Monday, October 8, 2012

My Summer Readings: Many Shades of Grey


Summer of 2012 in the south of France was both very busy and very social.  As a result, I only managed to read three books which coincidentally covered the most dreadful period of the 20th century, namely the rise of fascism in Europe and WW II.  As illustrated by these three books, the history of this period cannot be seen in black and white.  Major events took place in a more sinister grey zone with many shades of grey.  Fifty shades of grey would be an understatement, or like comparing the “Divine Marquis” with Erika. L. James!

Two of the books are in English: And The Show Went On by Alan Riding and The Lady in Gold by Anne-Marie O’Connor; the third is a French translation of an Italian novel Canale Mussolini by Antonio Pennacchi.  They are all recent releases.

Canale Mussolini pleased me the least.  Its length, over 500 pages, was obviously an inconvenience for summer reading.  Halfway through the book I was tempted to drop it.  Not that the book is badly written, although Pennacchi uses a very colloquial style and vernacular that often made me wince.  His Italian text is peppered with the Veneto region dialect.  Consequently in the French translation the choice of words is odd, if not confusing.  

Canale Mussolini is the thirty-year saga of a family named Peruzzi of mainly illiterate peasants from the Veneto region during the rise and fall of Italian fascism.  Thanks to the family’s close relationship to Il Duce, Benito Mussolini, the seventeen-member family is relocated and given land in the Agro Pontino region near Rome.  Although the region was left in ruins after the Allied landing in 1944, the drainage and colonization of the malaria infested Pontine Marshes is still regarded as one of the lasting social contributions of Mussolini’s dictatorship. 

What makes the second half of the book so fascinating is the politically incorrect manner that the author describes Il Duce, his fascist movement and its followers the so-called “black shirts”, including the male characters of the Peruzzi family.  At the beginning of fascism, the black shirt militia, camicie nere or squadristi, were former disgruntled WWI veterans.  In portraying fascist Italy, Pennacchi takes no prisoners.  He is irreverent and handles self-mockery and self-deprecation with gusto.  It is laughable that most of the Italian fascists were former Socialists and Communists, in that they emulated their Duce who started his political career as a communist.  It is somewhat ironical to learn that Pennacchi did the reverse process:  fascist as a young man, leftist as an older one. 

The book’s nuggets consist of little known but highly pertinent historic anecdotes of the Benito Mussolini era, his rise and fall.  The book is an ode to the resilience of the Peruzzi family, the embodiment of the Italian underprivileged.  The book has not yet been translated into English; it will be a challenging task for any translator.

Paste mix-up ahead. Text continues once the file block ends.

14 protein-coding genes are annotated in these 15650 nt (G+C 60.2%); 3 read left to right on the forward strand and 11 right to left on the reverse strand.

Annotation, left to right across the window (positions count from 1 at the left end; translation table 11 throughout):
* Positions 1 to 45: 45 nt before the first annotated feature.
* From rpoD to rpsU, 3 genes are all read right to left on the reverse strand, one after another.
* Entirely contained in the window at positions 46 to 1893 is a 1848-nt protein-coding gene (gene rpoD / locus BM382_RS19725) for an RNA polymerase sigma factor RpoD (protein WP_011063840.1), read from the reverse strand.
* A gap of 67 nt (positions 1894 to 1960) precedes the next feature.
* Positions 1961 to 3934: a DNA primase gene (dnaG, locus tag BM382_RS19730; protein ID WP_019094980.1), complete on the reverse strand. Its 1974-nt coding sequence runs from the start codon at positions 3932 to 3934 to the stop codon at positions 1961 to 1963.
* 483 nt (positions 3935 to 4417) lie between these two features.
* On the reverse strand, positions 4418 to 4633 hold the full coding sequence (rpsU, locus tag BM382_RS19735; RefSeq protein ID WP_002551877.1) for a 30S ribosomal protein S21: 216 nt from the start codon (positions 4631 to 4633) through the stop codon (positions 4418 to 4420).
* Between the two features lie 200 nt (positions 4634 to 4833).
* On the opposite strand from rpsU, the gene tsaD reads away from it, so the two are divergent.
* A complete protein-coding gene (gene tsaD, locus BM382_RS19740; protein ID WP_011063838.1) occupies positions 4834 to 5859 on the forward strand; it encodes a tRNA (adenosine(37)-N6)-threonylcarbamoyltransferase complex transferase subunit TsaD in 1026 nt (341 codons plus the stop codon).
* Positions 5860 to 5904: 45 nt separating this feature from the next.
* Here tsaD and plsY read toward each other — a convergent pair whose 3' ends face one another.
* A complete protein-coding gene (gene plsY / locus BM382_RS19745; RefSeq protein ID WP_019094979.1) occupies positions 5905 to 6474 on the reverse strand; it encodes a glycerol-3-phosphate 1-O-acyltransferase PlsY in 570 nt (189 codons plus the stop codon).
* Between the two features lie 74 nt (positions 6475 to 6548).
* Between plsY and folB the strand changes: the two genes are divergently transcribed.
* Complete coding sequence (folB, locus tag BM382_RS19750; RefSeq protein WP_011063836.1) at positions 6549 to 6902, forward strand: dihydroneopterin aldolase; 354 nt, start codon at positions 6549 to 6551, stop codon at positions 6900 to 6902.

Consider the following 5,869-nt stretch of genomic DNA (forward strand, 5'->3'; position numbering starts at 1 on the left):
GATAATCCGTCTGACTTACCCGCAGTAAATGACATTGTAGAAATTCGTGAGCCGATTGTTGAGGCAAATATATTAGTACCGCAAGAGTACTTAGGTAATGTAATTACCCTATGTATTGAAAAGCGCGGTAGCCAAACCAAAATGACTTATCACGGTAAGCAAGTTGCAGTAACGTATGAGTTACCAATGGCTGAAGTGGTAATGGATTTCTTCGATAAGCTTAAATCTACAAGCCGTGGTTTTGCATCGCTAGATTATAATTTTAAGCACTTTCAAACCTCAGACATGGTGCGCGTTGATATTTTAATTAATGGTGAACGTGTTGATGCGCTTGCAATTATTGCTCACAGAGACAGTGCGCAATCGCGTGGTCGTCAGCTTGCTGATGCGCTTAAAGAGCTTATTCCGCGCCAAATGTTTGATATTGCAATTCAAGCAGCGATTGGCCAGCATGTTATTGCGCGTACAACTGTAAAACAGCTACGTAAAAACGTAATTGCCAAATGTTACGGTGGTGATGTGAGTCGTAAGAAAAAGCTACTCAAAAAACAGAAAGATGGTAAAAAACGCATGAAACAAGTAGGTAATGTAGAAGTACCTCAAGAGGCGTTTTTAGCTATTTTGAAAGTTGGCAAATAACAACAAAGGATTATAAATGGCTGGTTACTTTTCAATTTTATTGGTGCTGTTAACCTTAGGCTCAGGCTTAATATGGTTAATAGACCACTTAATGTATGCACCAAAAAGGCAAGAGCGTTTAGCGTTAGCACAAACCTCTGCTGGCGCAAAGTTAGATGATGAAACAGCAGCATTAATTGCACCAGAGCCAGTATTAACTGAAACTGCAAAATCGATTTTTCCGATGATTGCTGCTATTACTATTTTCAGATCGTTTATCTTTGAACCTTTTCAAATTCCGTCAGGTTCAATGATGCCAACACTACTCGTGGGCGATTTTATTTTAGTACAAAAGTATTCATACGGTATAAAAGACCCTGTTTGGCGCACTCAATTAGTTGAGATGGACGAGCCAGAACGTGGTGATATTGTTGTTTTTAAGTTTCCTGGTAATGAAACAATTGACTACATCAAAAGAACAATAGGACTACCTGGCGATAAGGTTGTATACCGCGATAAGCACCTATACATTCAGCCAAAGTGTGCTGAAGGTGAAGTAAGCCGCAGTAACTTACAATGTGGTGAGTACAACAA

The sub-title of Alan Riding’s book And the Show Went On is Cultural life in Nazi-occupied Paris (1940-44).  Actually this very comprehensive book describes the cultural life beyond Paris and before 1940.  In May 2012 Alan Riding visited Rio de Janeiro to promote the Portuguese translation of the book.  The book has also been translated into French.  Riding was born in Brazil of British parents and spent many years as a journalist in Latin America.  He also spent decades in Western Europe as the New York Times cultural correspondent.  This experience led him to research the role, behavior and reaction of artists, literati and intellectuals when confronted by oppressive dictatorships.  I was lucky to meet Riding personally before a book signing and his debate with famous free-spirited Brazilian celebrity Fernando Gabeira. 

Gabeira is a “green” politician, author and journalist whose fame however doesn’t derive from his current worthy activities.  During the Brazilian military dictatorship (1964-1985) Gabeira was a student involved in anti-military activities.   One of his faits d’arme was his role in the kidnapping of the United States ambassador in 1969.  As a result Gabeira is still persona non grata in the U.S.A.  More recently, he made headlines when parading on Ipanema beach only wearing a minuscule knitted swimming costume. Rumor had it that it was the bottom part of his girlfriend’s bikini.  Gabeira also ran for mayor of Rio de Janeiro and narrowly lost to the current mayor.

The impact of dictatorship on cultural life and on the activities and production of artists and intellectuals was the topics of the Riding-Gabeira debate.  Comparisons between situations in France and Brazil were made.  At the outset, it is worth pointing out that as the result of its military debacle and defeat, France was forcibly occupied by a dictatorial foreign country.  Dictatorships in 20th century Latin American were self-imposed and did not involve foreign occupation.  

During the four-year Nazi occupation (by the German armed forces and paramilitary groups like the Gestapo) French life was not painted in black and white but in many shades of grey similar to the Italy of Antonio Pennacchi.  In the French artistic microcosm, heroes were few and far between.  If some artists and literati were primarily concerned with their daily survival, others grabbed the opportunity to improve their lots through fraternization or blatant collaboration.  Some of these literati took the opportunity of the occupation to intensify their personal feuds, not to mention those French writers and thinkers who fell over themselves to do the bidding of the occupying forces.  As Jews were obliged to either flee or go underground, opportunists advanced their career by taking their jobs as part of the French-driven Aryanization policy.  For some actors the occupation was a bonus, they welcomed the larger audience.  Were not Germans keen theatre and movies goers?  Cultural production continued in spite of censorship imposed by both German and Vichy governments.  According to Riding, German censors were often more open-minded than their French counterparts!